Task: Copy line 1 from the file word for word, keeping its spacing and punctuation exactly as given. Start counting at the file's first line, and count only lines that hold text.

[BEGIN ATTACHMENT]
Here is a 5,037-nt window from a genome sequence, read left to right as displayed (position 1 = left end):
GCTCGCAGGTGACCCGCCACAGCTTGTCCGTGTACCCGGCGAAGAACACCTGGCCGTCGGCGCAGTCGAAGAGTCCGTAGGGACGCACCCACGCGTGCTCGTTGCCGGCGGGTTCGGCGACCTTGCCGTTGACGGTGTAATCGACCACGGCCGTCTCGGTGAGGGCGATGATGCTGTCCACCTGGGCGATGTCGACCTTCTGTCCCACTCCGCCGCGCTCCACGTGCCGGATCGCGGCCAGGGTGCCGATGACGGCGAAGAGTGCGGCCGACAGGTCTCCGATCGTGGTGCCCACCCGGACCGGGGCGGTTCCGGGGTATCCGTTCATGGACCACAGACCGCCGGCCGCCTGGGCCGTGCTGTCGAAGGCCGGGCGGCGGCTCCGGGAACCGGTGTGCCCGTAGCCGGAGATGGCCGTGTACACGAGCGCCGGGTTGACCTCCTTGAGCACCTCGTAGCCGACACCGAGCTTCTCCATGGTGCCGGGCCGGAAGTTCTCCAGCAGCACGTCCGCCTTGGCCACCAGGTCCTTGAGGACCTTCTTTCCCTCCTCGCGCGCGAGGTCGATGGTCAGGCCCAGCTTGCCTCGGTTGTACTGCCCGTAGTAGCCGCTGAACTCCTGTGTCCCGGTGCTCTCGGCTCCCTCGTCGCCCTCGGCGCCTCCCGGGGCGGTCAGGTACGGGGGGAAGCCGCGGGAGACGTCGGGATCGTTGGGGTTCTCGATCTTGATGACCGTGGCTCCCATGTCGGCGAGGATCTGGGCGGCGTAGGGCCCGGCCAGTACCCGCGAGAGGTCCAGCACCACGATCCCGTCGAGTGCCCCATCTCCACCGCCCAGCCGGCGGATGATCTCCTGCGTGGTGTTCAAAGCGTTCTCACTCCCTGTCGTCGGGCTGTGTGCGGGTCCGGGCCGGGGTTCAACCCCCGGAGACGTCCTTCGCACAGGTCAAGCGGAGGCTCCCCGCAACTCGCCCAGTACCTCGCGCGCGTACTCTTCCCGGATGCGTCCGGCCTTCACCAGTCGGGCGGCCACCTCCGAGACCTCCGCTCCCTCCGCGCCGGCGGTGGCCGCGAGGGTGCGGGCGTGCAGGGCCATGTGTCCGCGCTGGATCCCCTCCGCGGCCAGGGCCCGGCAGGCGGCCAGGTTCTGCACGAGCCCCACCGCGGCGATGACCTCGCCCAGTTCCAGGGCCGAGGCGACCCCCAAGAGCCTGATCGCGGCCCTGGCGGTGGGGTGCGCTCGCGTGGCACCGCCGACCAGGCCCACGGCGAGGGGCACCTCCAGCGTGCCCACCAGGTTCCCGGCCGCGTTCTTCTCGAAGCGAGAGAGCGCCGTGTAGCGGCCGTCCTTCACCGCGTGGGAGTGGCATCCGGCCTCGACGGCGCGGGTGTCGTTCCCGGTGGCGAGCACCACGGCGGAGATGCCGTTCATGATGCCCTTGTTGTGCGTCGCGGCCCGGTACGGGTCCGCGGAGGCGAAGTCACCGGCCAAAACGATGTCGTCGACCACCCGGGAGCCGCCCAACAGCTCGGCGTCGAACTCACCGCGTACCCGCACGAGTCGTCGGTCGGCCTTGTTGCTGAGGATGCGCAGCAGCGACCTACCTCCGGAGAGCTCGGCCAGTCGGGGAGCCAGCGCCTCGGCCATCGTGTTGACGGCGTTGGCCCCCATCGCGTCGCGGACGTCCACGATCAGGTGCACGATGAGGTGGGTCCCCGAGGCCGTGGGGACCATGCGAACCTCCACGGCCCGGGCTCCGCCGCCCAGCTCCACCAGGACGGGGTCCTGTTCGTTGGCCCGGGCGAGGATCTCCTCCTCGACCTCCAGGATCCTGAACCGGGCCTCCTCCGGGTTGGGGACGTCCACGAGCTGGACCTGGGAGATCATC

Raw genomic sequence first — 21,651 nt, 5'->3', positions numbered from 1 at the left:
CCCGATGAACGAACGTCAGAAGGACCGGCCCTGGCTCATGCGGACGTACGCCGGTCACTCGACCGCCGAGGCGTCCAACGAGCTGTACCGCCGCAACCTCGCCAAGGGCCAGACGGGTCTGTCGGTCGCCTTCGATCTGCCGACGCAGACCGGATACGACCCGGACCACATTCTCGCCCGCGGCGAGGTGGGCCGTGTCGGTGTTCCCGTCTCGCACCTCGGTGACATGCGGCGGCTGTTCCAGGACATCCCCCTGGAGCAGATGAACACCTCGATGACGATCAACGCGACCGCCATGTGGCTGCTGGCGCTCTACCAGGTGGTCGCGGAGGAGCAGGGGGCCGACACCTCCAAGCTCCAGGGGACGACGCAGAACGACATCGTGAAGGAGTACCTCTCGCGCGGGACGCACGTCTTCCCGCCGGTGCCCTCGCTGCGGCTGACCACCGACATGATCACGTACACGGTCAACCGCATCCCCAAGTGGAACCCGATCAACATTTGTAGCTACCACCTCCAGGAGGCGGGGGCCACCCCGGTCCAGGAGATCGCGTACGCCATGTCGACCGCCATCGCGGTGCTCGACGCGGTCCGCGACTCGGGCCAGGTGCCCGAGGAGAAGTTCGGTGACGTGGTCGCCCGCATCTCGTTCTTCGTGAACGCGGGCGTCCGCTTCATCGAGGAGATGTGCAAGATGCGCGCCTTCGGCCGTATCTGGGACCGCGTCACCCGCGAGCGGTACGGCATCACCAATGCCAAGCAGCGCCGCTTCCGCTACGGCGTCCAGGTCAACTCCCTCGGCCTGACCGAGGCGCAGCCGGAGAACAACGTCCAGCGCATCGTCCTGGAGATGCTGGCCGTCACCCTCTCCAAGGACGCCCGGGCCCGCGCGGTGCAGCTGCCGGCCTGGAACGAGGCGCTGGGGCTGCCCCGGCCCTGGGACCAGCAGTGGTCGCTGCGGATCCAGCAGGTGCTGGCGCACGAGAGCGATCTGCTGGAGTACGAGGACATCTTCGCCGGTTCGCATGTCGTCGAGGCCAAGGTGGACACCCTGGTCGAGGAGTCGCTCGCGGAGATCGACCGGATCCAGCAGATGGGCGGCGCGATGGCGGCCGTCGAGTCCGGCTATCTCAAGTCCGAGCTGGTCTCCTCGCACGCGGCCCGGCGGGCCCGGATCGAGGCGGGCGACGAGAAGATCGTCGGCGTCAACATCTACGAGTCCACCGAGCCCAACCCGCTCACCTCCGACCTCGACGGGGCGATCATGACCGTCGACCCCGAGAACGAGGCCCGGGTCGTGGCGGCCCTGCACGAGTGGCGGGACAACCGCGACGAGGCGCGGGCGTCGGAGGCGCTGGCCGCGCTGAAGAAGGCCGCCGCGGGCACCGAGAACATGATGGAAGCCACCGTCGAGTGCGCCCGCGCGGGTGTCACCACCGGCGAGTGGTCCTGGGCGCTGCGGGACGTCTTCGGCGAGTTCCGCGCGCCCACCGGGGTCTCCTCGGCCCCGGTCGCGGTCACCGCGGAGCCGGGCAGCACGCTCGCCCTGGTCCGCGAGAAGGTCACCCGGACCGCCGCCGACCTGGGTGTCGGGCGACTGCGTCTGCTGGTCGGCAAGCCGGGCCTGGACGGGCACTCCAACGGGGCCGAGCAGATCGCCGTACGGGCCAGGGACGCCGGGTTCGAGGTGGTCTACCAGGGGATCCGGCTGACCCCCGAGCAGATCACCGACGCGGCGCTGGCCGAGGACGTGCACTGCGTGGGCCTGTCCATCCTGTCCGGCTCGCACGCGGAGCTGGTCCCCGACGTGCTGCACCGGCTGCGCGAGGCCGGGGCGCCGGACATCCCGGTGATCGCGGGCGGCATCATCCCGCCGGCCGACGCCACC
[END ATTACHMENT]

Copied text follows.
Here is a 5,037-nt window from a genome sequence, read left to right as displayed (position 1 = left end):